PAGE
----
The system used must be suitable for the labour and housing available, and irrespective of the feeding system, it is important to ensure that the energy and protein content supplied/calf/day is enough to support the target growth rate. Calves need to be fed twice a day with milk for at least the first four weeks of life to satisfy their nutritional needs. But by four weeks of age, the calf starts to eat increasing amounts of solid food, and will be able to start digesting it.

If the calf is consuming adequate dry feed at four weeks of age, the amount of milk offered can be reduced to encourage solid feed intake. Feeding twice a day for at least the first four weeks of life also allows the rearer to check drinking speed, volumes consumed and general demeanour of the calves.

With increasing numbers and batches of calves being put through systems, computerised calf feeding has gained in popularity. Computerised feeders cut down labour significantly and allow time for improved calf husbandry. The little and often feeding promotes calf health and encourages earlier intake of dry feed. Probably the biggest advantage of computerised calf feeding is the gradual weaning where setbacks to growth rates are avoided.

Irrespective of the system, consistency in milk temperature, concentration, volume and time of feeding is key.

Water, roughage and dry feed

In order to achieve a targeted 700 to 800 grams / day the calf must start eating a high quality calf starter as early as possible in life. This should be offered from the first week of age. A good quality calf starter should typically contain 12 M.J. energy, 18 – 20 per cent crude protein and at least 25 per cent Starch Sugar with enough fibre to avoid digestive upsets. Calf starter should be palatable and dust free, and refreshed daily to encourage early intake. For roughage supply up to weaning, clean fresh barley or oaten straw is preferred.

In addition to milk, clean fresh water must be available at all times from day three, to support rumen development. Water contained in the milk is not enough because milk bypasses the rumen in healthy calves. Water is also important to encourage dry feed intake – for each 1 kg of concentrate consumed the calf will drink 4/5 litres of water.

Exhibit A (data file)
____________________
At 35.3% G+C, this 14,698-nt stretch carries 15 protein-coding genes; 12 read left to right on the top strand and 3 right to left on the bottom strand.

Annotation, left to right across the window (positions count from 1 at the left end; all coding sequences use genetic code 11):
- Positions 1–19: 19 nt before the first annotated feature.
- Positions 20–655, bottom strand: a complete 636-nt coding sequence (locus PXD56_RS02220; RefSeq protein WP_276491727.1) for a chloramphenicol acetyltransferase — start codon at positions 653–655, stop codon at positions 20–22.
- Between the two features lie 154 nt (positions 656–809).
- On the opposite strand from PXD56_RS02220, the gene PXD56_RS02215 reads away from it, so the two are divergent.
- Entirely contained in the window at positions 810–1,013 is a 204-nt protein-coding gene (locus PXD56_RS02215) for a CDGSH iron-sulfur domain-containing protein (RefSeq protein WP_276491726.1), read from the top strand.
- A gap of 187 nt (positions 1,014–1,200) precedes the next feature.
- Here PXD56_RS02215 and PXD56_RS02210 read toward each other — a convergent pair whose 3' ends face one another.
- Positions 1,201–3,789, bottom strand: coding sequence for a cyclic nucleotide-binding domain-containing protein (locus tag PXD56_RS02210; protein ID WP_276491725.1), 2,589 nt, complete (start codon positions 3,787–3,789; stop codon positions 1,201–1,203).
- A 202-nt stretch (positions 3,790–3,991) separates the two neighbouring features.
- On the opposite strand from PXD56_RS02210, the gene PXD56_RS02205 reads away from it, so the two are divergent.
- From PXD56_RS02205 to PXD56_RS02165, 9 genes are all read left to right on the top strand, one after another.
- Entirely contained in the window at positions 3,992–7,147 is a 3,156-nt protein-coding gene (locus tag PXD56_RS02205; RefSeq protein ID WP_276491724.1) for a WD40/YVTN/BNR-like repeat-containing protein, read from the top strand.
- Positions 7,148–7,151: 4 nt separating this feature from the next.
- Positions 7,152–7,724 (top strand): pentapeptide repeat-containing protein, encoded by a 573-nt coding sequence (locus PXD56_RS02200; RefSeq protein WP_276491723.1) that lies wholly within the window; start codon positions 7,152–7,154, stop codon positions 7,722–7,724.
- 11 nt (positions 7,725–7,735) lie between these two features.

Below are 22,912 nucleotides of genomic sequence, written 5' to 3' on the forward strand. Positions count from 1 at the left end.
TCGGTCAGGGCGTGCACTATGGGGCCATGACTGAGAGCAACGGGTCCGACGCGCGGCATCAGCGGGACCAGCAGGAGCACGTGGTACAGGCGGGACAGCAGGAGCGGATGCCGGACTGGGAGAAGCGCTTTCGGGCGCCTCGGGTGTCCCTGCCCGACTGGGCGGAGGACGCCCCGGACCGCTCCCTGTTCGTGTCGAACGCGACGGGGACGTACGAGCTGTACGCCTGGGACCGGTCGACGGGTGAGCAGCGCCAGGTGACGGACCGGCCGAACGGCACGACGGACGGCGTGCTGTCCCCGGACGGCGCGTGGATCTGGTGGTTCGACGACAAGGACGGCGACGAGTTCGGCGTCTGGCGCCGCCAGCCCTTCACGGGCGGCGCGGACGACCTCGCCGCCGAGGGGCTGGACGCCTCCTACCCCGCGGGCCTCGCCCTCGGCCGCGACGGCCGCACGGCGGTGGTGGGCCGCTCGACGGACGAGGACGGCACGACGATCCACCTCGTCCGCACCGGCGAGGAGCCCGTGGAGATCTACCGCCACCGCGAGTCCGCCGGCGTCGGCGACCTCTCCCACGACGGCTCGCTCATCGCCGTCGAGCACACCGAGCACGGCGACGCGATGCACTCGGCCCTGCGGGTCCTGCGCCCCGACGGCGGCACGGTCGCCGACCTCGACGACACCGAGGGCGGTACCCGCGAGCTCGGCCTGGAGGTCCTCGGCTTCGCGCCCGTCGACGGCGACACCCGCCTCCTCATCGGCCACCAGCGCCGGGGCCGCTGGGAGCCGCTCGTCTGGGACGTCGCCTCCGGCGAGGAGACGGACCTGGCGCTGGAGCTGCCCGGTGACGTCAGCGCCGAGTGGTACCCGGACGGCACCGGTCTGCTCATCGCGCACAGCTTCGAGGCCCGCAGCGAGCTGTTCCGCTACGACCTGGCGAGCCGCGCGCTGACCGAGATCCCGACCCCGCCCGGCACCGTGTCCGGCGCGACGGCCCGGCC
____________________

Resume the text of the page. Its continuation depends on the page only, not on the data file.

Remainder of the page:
Calf diseases

As with all diseases, prevention is much more efficient than treatment. Ensure a good bio- security and farm health plan is in place which is monitored by your veterinary surgeon. As discussed above, bio-security issues such as knowing the disease status of the source herd, using and checking colostrum status, rejection of sick calves, buying a three week old animal, isolation of new animals on farm all improve the chances of minimising disease.

Well bedded and well ventilated housing with a good protocol around hygiene and calf husbandry will also help to minimise disease risk.

Weaning calves

The criteria for successfully weaning calves are:

  • Consuming at least 1kg calf starter / day for three consecutive days
  • Body weight of 80 to 85 kg
  • Minimum age of eight weeks
  • Healthy and not stressed

Calves can be weaned either abruptly or step weaned (stepping down the amount of milk fed and the number of feeds / day). There is no major difference between step weaning and abrupt weaning, providing the calf’s rumen is adequately developed and that they are eating at least one kg of calf ration / day. However, gradual weaning does reduce the stress at weaning and can avoid temporary setbacks in growth rate performance.

Monitoring growth rates
Weighing calves on at least two time points during the rearing period is an excellent way to check their health and performance, thus highlighting if any nutritional changes need to be made.

If possible weigh calves at birth, or at the time of entry onto the farm, and again at 6-10 weeks. Alternatively weigh calves at time points that coincide with existing management practices (such as dehorning) to minimise additional labour requirements.

Weigh scales offer the most accurate measure of calf weight and, if set up correctly in a race or crush, will be the easiest method to use. If weigh scales are not available, use a weigh band (girth tape) or height stick or height marks on the crush wall. Using the same measure and being consistent is key.

Successful calf rearing with minimum mortality, low disease levels and efficient use of labour and other inputs is critical for profitable dairy beef production. It is a costly enterprise and high standards need to be set and met. It is extremely important to set objectives for your calf rearing enterprise and to monitor these objectives with every batch of calves reared. Excellent husbandry together with the correct nutrition will help ensure calves achieve their full potential, resulting in an efficient and profitable enterprise.

By Maggie Gould and Jessica Cooke, Volac International Ltd.Orwell, Hertfordshire United Kingdom. Both were speaking at today’s Teagasc National Beef Conference in Kilkenny. 

Pictured calves on outdoor pad. Photo O’Gorman Photography